COLUMBIA — It’s a windy day at Taylor Stadium, and that’s good news for Phil Joens. As the wind carries another foul ball, Joens stops midsentence and sprints from his place in the stands.
He does this for every foul ball, at every game he attends.
Don't call them ballhawkers
There's no quicker way to show a ballhawk that you're a newbie than by calling them a ballhawker. It's seen both ways, but Zack Hample said he's never heard a ballhawk call himself a ballhawker.
"I usually only see that when the media writes about us," Hample said.
Joens vs. children
Phil Joens is smarter than the average 10-year-old. He has experience, clout with the ushers, and strategy on his side. Joens will give away the occasional ball to children, but each child must meet three criteria: They can't have a glove. They can't ask. And they can't have already gotten one.
"Don't get me wrong, I love giving balls to kids," Joens said. "It's just if I keep giving them away, I won't have any left."
The rude ballhawk myth
There's always that one fan that ruins the foul ball catch for everyone else. He's the one barreling down the bleachers with a mitt, an impressive lack of shame and zero regard for your $10 nachos.
But the next time you see him knock aside a kid for catch, know that he's probably not a ballhawk. According to Hample, it's the rookies that cause the most trouble.
"They're not aware of their surroundings. They think it's a once-in-a-lifetime opportunity, and they'll do whatever it takes," Hample said. "Ninety-nine percent of the people who do this are nice guys who would never knock down anybody. Some even teach fans how to catch baseballs for themselves."
Hawking for a cause
Ballhawking isn't just a hobby for people like Hample. The writer uses his skills to help others. According to a Yahoo Sports blog, Hample has raised more than $20,000 to buy baseball equipment for underprivileged children.
"I've been getting people to pledge money for every ball that I catch," Hample said. "It's actually a very positive thing; there's just a misconception that it isn't."
While ballhawking in his hometown in Iowa, Joens was approached by a representative from the city's minor league team. Joens said the Sioux City X's offered him $2,000 if he would return some of the balls he collected from them. Joens declined but said he's been tempted.
"It enters in my mind to get on eBay and sell a few, but I know that I would be heartbroken," Joens said. "I don't want this to become a job."
For both Joens and Hample, it's more about the chase and less about the case. Both ballhawks store the majority of their collection in large, dark containers and display only a small percentage of them in cases.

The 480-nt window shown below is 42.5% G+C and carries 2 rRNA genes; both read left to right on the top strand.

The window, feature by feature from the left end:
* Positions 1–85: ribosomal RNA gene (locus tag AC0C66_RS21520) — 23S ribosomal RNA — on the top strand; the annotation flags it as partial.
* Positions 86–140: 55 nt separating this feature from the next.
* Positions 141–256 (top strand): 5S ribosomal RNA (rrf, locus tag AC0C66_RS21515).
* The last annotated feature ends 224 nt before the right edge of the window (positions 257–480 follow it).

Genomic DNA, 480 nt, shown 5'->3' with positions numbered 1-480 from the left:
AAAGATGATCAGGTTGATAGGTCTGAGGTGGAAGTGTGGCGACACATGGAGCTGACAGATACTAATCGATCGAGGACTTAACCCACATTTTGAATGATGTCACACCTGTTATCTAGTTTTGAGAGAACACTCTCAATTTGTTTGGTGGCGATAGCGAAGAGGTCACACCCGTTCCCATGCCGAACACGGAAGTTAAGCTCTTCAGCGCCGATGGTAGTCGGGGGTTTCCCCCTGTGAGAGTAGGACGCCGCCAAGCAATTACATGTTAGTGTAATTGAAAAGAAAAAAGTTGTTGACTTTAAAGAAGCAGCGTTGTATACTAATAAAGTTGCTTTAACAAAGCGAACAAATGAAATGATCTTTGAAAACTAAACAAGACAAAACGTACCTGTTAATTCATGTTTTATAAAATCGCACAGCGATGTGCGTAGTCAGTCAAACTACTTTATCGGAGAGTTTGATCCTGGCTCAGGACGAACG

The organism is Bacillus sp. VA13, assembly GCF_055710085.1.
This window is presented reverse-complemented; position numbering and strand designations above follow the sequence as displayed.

According to Hample, this is the ideal way to store baseballs.
"They fade and darken over time if they're exposed to sunlight," Hample said. "It's too bad that I can't have them sitting out all over the place, but it's not practical."
Like father, like son
Joens' father, Al Joens, is a television anchor for KTIV in Sioux City. Joens hopes to follow in his father's footsteps and enter into the sports journalism field. He hasn't decided if he wants to do broadcast news like his father but notes that he "has the voice for it."
That means a lot of running and a little on-the-go bookkeeping as well. Joens pulls out his cellphone to change his foul ball total. He uses the number as a signature in his texts and emails. His current signature is “Joens 1101.”
“Do you ever get tired of chasing foul balls?” an usher asks as a winded Joens jogs back into the stadium.
“Never,” he says. He returns to his post in the right bleachers.
A lot goes into Joens’ ballhawking hobby.
Whether it means scaling fences, sprinting across parking lots or outwitting a kid or two, Joens is willing to do almost anything to get that elusive foul ball. He even disguises himself by staying clean-shaven and wearing ball caps and T-shirts from his high school to make himself look younger. Kids get more tosses from players.
“A ballhawk is an extreme collector of baseballs,” Joens said. “It’s a person who has absolute love for the game and tries to find as many ways to collect as many baseballs as they can.”
When Joens isn’t in class, he can often be found above and beneath the bleachers at practices and games, searching for his treasures.
After marking the balls, he tosses them into large plastic trashcans. Most of his baseballs are back in his hometown of Sioux City, Iowa, where he filled up his mother’s house with his collection. Joens had to expand into other family members' homes and says they still don’t quite understand his hobby.
Joens’ mother recalled a time when she cleared out some of her son’s baseballs.
“I was selling them at a show, I think, or just giving them away,” Susie Joens said. “To me it was no big deal, but he got really mad that I did that.”
She probably didn’t know about all the homework her son put in getting the balls.
It starts before he even arrives at the stadium. Joens studies stadium specs before he begins collecting in a new location. Afterward, he can easily pick out the prime spots to stand, locations that offer him the quickest lane between where he watches the hitter and where he runs to retrieve the foul ball.